Water is a basic human right. “The human right to water is indispensable for leading a life in human dignity. It is a prerequisite for the realization of other human rights.” For the 45-family community of Mashine, safe water has been secured and a door to realizing other human rights has been opened—all through the restoration of safe water. Before Mariatu’s Hope’s intervention, the well that was intended to serve this community had been abandoned for a long time. It was extensively damaged and the debris inside the well was significant. The well had many cracks and in order to restore the water point, the team had to clean up the debris before they could start redeveloping the well and relocate a sufficient aquifer. After developing the well, the team made numerous repairs to the well lining and capped the well with a new Afridev hand pump.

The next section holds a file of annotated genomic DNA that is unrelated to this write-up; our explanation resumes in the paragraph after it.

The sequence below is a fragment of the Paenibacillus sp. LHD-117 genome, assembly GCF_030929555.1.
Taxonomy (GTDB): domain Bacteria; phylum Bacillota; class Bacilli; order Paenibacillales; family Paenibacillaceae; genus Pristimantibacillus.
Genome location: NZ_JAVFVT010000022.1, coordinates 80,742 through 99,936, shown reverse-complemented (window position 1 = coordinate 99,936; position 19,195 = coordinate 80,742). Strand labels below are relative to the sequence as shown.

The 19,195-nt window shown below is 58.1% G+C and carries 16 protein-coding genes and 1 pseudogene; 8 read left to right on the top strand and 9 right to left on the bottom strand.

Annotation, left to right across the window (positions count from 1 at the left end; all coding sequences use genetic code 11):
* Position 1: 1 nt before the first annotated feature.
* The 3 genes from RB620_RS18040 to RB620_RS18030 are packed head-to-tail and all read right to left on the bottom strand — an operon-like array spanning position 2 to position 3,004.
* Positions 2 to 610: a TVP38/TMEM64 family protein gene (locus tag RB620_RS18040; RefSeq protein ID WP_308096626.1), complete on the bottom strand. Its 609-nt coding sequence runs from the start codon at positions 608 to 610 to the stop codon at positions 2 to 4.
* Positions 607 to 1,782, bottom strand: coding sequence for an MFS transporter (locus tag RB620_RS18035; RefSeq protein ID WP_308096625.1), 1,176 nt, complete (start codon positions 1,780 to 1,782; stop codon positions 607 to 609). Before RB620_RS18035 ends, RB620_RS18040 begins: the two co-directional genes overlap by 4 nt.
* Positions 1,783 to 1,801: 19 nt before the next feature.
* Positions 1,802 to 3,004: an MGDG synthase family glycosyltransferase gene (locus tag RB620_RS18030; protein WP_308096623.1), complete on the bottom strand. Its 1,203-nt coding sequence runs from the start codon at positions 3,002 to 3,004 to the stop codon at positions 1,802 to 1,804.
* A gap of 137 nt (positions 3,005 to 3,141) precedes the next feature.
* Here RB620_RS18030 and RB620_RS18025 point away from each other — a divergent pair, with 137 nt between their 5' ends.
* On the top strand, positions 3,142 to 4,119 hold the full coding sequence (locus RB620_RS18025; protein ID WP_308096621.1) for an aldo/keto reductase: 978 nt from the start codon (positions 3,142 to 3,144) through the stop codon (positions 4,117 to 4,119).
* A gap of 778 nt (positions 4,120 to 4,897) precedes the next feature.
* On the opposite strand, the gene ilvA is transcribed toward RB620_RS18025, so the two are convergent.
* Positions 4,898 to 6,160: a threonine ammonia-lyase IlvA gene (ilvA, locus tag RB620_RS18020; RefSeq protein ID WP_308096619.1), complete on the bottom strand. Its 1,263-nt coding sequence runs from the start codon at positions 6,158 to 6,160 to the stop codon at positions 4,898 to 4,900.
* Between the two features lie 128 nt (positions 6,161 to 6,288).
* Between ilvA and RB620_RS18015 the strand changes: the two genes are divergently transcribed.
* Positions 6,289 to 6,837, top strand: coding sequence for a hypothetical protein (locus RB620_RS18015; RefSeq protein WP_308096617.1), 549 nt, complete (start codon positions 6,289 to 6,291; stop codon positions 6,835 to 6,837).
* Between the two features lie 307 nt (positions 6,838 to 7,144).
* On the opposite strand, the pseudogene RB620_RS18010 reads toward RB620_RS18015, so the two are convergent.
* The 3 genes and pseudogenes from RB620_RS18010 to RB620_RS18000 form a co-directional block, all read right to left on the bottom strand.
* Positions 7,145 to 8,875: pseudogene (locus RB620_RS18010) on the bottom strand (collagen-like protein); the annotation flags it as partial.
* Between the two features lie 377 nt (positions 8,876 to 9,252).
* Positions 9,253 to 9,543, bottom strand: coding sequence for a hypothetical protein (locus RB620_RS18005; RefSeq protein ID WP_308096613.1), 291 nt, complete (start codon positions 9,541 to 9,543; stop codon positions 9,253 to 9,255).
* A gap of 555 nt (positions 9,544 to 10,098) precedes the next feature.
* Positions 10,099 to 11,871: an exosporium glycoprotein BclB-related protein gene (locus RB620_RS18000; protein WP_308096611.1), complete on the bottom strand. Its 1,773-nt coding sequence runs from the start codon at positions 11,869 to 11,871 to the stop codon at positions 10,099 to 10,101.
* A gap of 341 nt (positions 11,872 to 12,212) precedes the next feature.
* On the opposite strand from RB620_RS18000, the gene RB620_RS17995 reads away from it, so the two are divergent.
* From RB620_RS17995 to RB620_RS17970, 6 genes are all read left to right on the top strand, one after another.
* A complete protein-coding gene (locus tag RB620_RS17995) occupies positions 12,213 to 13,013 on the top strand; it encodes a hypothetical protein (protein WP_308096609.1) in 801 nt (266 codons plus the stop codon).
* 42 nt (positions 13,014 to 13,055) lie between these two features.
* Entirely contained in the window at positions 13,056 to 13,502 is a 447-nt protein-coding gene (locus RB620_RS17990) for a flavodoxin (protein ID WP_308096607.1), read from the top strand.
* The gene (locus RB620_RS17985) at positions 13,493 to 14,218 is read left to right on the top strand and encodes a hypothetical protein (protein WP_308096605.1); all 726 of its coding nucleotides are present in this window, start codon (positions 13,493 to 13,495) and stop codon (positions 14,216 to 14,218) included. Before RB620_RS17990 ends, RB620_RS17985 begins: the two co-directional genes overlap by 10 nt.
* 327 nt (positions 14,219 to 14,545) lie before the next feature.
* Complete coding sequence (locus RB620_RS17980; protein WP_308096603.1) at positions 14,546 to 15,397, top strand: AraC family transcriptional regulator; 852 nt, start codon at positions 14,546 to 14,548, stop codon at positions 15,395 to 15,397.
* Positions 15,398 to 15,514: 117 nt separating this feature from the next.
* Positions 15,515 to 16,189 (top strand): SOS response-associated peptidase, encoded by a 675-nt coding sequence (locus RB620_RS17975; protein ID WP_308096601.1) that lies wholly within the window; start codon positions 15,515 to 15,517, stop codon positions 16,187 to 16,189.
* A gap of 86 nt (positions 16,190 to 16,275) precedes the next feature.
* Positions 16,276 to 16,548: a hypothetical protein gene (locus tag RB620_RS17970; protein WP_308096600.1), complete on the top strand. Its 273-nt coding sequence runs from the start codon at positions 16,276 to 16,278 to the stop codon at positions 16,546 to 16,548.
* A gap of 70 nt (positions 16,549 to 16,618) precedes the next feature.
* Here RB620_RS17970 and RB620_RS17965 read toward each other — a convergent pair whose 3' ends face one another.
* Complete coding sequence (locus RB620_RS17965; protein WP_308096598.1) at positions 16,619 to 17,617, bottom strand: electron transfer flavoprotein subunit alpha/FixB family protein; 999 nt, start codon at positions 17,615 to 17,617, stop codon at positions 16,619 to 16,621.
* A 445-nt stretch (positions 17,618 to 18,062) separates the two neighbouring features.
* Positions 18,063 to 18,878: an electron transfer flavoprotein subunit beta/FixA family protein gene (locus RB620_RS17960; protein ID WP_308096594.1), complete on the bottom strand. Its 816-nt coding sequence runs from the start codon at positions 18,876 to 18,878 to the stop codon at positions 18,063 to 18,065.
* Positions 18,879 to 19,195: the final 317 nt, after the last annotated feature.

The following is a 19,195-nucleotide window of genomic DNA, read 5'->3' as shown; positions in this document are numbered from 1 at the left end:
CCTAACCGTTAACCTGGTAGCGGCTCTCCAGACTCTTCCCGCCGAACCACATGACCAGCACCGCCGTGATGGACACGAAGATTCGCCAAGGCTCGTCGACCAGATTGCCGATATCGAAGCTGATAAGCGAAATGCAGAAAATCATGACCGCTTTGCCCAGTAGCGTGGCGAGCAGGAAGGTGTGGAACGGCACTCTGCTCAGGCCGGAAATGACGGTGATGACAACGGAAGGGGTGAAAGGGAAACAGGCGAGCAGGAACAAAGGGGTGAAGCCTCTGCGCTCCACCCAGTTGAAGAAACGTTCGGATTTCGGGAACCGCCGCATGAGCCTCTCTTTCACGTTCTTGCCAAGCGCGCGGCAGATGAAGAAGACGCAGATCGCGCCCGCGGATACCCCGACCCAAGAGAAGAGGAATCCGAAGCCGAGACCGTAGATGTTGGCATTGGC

Although securing safe drinking water in a thirsty community is paramount for community development, dignity, and good health, securing safe water will only remain if the community is committed to maintaining their improved or restored water point. To help encourage community commitment, the Mariatu’s Hope team held a community meeting before any project activities took place. During this meeting, the people were encouraged to keep safe water in their community by taking full ownership of their restored water point. To embark on community ownership, a five-person Water Committee was established and trained to manage the water point, and they were equipped with skills to repair the well—were it to become damaged. For the Water Committee, a point person was identified and trained to maintain the restored water point. Part of the responsibility of this Water Committee is also to collect a nominal fee of $0.05 USD per liter of water collected from families to create a resource fund for future or necessary well repairs.